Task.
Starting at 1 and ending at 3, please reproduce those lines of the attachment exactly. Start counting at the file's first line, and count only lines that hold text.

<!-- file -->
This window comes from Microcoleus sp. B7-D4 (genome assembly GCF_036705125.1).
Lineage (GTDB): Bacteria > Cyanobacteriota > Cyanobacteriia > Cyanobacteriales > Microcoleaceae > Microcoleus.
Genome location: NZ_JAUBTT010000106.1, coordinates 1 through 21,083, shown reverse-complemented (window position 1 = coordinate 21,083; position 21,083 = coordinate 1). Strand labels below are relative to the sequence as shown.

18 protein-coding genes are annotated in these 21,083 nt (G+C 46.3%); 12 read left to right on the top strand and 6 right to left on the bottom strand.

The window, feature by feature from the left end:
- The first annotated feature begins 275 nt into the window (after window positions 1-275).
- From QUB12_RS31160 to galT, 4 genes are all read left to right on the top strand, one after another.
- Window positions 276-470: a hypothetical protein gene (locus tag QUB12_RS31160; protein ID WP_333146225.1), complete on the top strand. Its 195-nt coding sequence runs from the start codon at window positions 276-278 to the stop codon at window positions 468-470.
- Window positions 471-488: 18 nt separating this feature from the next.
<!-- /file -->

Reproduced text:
This window comes from Microcoleus sp. B7-D4 (genome assembly GCF_036705125.1).
Lineage (GTDB): Bacteria > Cyanobacteriota > Cyanobacteriia > Cyanobacteriales > Microcoleaceae > Microcoleus.
Genome location: NZ_JAUBTT010000106.1, coordinates 1 through 21,083, shown reverse-complemented (window position 1 = coordinate 21,083; position 21,083 = coordinate 1). Strand labels below are relative to the sequence as shown.